New Tax Scam on Social Media Could Cost You $5,000

Pen on a Form W-2 Wage and Tax Statement for the US Treasury to be submitted by the employer in close up in a conceptual financial image.
serggn / Getty Images/iStockphoto

The IRS has issued a warning about a new scam in which taxpayers are urged to claim false credits on their tax returns to get a big refund. If you get lured into the scam, you might be stuck with a $5,000 penalty.

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The warning, issued on March 3, centers on a scam currently circulating on social media that encourages people to use tax software to manually fill out Form W-2 and include false income information. In this scheme, scam artists tell taxpayers to make up large income and withholding figures and also invent the employer issuing the W-2.

Fraudsters then instruct taxpayers to file the bogus tax return electronically in the hopes of getting a big refund due to the large amount of withholding. Some have been promised refunds as high as five figures.

“We are seeing signs this scam is increasing, and we worry that innocent taxpayers could be at risk of being tempted into falling into a trap that puts them at risk of financial and criminal penalties,” acting IRS commissioner Doug O’Donnell said in a statement. “The IRS and Security Summit partners remind people there is no secret way to get free money or a big refund. People should not make up income and try to submit a fraudulent tax return in hopes of getting a huge refund.”

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The IRS also reminded taxpayers who try the scam that they’ll face a wide range of penalties — including a frivolous return penalty of $5,000. Filers also run the risk of criminal prosecution for filing a false tax return.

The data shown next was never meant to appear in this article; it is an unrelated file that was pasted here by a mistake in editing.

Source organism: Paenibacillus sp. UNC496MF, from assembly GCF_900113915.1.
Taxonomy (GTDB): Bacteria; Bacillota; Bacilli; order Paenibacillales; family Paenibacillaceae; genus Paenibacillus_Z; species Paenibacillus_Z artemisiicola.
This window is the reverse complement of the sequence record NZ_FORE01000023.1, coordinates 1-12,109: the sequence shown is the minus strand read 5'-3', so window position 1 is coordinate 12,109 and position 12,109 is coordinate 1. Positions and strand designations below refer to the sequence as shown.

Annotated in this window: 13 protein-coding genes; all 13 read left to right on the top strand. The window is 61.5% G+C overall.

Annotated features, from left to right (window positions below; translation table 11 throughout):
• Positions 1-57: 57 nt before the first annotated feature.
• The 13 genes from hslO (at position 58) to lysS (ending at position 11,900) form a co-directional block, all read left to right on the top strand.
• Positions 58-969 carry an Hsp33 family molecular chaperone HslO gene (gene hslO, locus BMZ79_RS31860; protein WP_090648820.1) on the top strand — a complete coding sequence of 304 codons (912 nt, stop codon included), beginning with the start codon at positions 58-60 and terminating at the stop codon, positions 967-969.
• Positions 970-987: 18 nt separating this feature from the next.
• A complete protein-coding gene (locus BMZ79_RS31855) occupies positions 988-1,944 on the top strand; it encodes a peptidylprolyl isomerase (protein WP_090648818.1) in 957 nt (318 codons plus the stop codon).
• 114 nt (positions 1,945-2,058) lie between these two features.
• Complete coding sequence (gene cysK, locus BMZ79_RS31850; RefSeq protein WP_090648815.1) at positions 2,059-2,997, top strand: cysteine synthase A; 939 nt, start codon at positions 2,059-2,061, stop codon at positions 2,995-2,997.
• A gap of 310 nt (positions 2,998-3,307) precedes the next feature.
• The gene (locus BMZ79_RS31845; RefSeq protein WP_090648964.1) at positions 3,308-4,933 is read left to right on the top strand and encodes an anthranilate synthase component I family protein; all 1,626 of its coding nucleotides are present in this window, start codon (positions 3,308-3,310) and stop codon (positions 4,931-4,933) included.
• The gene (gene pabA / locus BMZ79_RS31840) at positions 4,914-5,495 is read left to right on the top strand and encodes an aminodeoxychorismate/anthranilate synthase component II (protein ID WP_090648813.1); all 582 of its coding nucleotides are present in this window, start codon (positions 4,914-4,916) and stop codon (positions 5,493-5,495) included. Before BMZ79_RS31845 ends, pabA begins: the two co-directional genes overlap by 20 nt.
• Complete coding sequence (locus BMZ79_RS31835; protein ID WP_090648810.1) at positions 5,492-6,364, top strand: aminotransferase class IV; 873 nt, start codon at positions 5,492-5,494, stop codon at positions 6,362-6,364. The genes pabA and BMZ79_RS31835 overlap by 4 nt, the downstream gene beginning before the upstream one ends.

Two variations of this scheme have also been spotted by the IRS. Both involve misusing Form W-2 wage information in hopes of generating a larger refund. Here’s how they work:

  • One variation involves people using Form 7202 (Credits for Sick Leave and Family Leave for Certain Self-Employed Individuals) to claim a credit based on income earned as an employee and not as a self-employed individual. These credits were available for self-employed individuals for 2020 and 2021 during the pandemic, but they are not available for 2022 tax returns.
  • A similar variation involves people making up fictional employees employed in their household and using Schedule H (Form 1040, Household Employment Taxes) to try claiming a refund based on false sick and family wages they never paid. The form is designed to report household employment taxes if a taxpayer hired someone to do household work and those wages were subject to Social Security, Medicare or FUTA taxes, or if the employer withheld federal income tax from those wages.

Take Our Poll: What Do You Plan To Use Your Tax Refund For?

If you participated in one of these scams, your options include amending a previous tax return or consulting with a tax professional.

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About the Author

Vance Cariaga is a London-based writer, editor and journalist who previously held staff positions at Investor’s Business Daily, The Charlotte Business Journal and The Charlotte Observer. His work also appeared in Charlotte Magazine, Street & Smith’s Sports Business Journal and Business North Carolina magazine. He holds a B.A. in English from Appalachian State University and studied journalism at the University of South Carolina. His reporting earned awards from the North Carolina Press Association, the Green Eyeshade Awards and AlterNet. In addition to journalism, he has worked in banking, accounting and restaurant management. A native of North Carolina who also writes fiction, Vance’s short story, “Saint Christopher,” placed second in the 2019 Writer’s Digest Short Short Story Competition. Two of his short stories appear in With One Eye on the Cows, an anthology published by Ad Hoc Fiction in 2019. His debut novel, Voodoo Hideaway, was published in 2021 by Atmosphere Press.
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